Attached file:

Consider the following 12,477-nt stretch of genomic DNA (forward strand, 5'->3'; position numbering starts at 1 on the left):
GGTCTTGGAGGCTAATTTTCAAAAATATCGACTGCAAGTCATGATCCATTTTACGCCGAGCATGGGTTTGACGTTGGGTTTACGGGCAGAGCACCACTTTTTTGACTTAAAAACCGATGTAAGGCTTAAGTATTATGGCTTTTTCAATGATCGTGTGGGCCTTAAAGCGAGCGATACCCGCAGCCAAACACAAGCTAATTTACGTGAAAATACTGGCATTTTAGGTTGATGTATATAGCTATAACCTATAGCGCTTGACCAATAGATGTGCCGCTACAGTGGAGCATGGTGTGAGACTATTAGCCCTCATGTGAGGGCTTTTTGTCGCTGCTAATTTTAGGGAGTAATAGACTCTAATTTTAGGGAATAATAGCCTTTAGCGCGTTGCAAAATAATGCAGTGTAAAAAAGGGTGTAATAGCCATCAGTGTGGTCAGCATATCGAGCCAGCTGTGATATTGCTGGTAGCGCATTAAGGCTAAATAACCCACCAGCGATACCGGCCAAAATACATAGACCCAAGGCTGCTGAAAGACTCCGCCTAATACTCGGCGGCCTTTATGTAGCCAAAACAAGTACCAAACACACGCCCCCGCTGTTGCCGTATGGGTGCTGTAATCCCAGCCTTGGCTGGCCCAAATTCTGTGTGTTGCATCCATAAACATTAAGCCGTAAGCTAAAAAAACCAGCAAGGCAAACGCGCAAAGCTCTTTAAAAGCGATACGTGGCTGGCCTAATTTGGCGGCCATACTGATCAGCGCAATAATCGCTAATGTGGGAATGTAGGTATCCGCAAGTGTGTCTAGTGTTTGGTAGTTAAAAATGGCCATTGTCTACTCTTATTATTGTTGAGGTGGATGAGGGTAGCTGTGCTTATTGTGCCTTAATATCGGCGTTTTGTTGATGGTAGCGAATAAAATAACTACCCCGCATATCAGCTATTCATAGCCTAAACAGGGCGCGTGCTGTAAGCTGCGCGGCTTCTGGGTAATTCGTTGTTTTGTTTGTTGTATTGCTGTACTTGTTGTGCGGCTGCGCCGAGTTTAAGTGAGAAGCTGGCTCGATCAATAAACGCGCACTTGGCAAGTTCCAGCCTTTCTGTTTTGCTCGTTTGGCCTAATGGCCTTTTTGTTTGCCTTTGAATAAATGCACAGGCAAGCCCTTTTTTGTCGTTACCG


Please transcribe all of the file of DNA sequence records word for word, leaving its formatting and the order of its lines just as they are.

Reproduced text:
Consider the following 12,477-nt stretch of genomic DNA (forward strand, 5'->3'; position numbering starts at 1 on the left):
GGTCTTGGAGGCTAATTTTCAAAAATATCGACTGCAAGTCATGATCCATTTTACGCCGAGCATGGGTTTGACGTTGGGTTTACGGGCAGAGCACCACTTTTTTGACTTAAAAACCGATGTAAGGCTTAAGTATTATGGCTTTTTCAATGATCGTGTGGGCCTTAAAGCGAGCGATACCCGCAGCCAAACACAAGCTAATTTACGTGAAAATACTGGCATTTTAGGTTGATGTATATAGCTATAACCTATAGCGCTTGACCAATAGATGTGCCGCTACAGTGGAGCATGGTGTGAGACTATTAGCCCTCATGTGAGGGCTTTTTGTCGCTGCTAATTTTAGGGAGTAATAGACTCTAATTTTAGGGAATAATAGCCTTTAGCGCGTTGCAAAATAATGCAGTGTAAAAAAGGGTGTAATAGCCATCAGTGTGGTCAGCATATCGAGCCAGCTGTGATATTGCTGGTAGCGCATTAAGGCTAAATAACCCACCAGCGATACCGGCCAAAATACATAGACCCAAGGCTGCTGAAAGACTCCGCCTAATACTCGGCGGCCTTTATGTAGCCAAAACAAGTACCAAACACACGCCCCCGCTGTTGCCGTATGGGTGCTGTAATCCCAGCCTTGGCTGGCCCAAATTCTGTGTGTTGCATCCATAAACATTAAGCCGTAAGCTAAAAAAACCAGCAAGGCAAACGCGCAAAGCTCTTTAAAAGCGATACGTGGCTGGCCTAATTTGGCGGCCATACTGATCAGCGCAATAATCGCTAATGTGGGAATGTAGGTATCCGCAAGTGTGTCTAGTGTTTGGTAGTTAAAAATGGCCATTGTCTACTCTTATTATTGTTGAGGTGGATGAGGGTAGCTGTGCTTATTGTGCCTTAATATCGGCGTTTTGTTGATGGTAGCGAATAAAATAACTACCCCGCATATCAGCTATTCATAGCCTAAACAGGGCGCGTGCTGTAAGCTGCGCGGCTTCTGGGTAATTCGTTGTTTTGTTTGTTGTATTGCTGTACTTGTTGTGCGGCTGCGCCGAGTTTAAGTGAGAAGCTGGCTCGATCAATAAACGCGCACTTGGCAAGTTCCAGCCTTTCTGTTTTGCTCGTTTGGCCTAATGGCCTTTTTGTTTGCCTTTGAATAAATGCACAGGCAAGCCCTTTTTTGTCGTTACCG